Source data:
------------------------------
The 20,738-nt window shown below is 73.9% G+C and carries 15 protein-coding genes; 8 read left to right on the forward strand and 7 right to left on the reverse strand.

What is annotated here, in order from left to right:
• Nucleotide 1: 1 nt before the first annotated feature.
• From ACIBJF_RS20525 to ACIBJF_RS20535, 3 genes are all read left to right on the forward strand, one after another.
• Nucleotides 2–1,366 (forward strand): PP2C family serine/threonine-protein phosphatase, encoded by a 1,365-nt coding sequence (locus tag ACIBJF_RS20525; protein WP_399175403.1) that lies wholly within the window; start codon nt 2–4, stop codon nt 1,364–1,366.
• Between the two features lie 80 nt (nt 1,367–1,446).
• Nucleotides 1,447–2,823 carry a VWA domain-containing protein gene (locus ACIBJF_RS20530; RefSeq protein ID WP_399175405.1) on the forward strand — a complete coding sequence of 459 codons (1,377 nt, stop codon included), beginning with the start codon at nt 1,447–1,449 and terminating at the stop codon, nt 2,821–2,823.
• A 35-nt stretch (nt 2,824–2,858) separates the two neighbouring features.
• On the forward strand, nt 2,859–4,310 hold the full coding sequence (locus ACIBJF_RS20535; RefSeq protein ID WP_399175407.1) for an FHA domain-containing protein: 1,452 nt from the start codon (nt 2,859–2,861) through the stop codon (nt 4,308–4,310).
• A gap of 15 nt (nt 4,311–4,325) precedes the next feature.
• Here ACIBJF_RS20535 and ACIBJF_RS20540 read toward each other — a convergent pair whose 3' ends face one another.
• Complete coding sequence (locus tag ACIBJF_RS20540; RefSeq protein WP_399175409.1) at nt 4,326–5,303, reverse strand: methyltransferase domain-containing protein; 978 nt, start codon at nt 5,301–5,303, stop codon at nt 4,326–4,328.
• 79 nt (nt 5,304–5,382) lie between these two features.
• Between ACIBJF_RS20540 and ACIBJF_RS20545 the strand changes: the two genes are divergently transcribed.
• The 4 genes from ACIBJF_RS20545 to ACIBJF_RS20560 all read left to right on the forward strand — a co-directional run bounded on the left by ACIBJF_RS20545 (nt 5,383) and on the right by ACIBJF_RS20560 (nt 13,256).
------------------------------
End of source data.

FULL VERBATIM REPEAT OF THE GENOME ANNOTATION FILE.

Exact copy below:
The 20,738-nt window shown below is 73.9% G+C and carries 15 protein-coding genes; 8 read left to right on the forward strand and 7 right to left on the reverse strand.

What is annotated here, in order from left to right:
• Nucleotide 1: 1 nt before the first annotated feature.
• From ACIBJF_RS20525 to ACIBJF_RS20535, 3 genes are all read left to right on the forward strand, one after another.
• Nucleotides 2–1,366 (forward strand): PP2C family serine/threonine-protein phosphatase, encoded by a 1,365-nt coding sequence (locus tag ACIBJF_RS20525; protein WP_399175403.1) that lies wholly within the window; start codon nt 2–4, stop codon nt 1,364–1,366.
• Between the two features lie 80 nt (nt 1,367–1,446).
• Nucleotides 1,447–2,823 carry a VWA domain-containing protein gene (locus ACIBJF_RS20530; RefSeq protein ID WP_399175405.1) on the forward strand — a complete coding sequence of 459 codons (1,377 nt, stop codon included), beginning with the start codon at nt 1,447–1,449 and terminating at the stop codon, nt 2,821–2,823.
• A 35-nt stretch (nt 2,824–2,858) separates the two neighbouring features.
• On the forward strand, nt 2,859–4,310 hold the full coding sequence (locus ACIBJF_RS20535; RefSeq protein ID WP_399175407.1) for an FHA domain-containing protein: 1,452 nt from the start codon (nt 2,859–2,861) through the stop codon (nt 4,308–4,310).
• A gap of 15 nt (nt 4,311–4,325) precedes the next feature.
• Here ACIBJF_RS20535 and ACIBJF_RS20540 read toward each other — a convergent pair whose 3' ends face one another.
• Complete coding sequence (locus tag ACIBJF_RS20540; RefSeq protein WP_399175409.1) at nt 4,326–5,303, reverse strand: methyltransferase domain-containing protein; 978 nt, start codon at nt 5,301–5,303, stop codon at nt 4,326–4,328.
• 79 nt (nt 5,304–5,382) lie between these two features.
• Between ACIBJF_RS20540 and ACIBJF_RS20545 the strand changes: the two genes are divergently transcribed.
• The 4 genes from ACIBJF_RS20545 to ACIBJF_RS20560 all read left to right on the forward strand — a co-directional run bounded on the left by ACIBJF_RS20545 (nt 5,383) and on the right by ACIBJF_RS20560 (nt 13,256).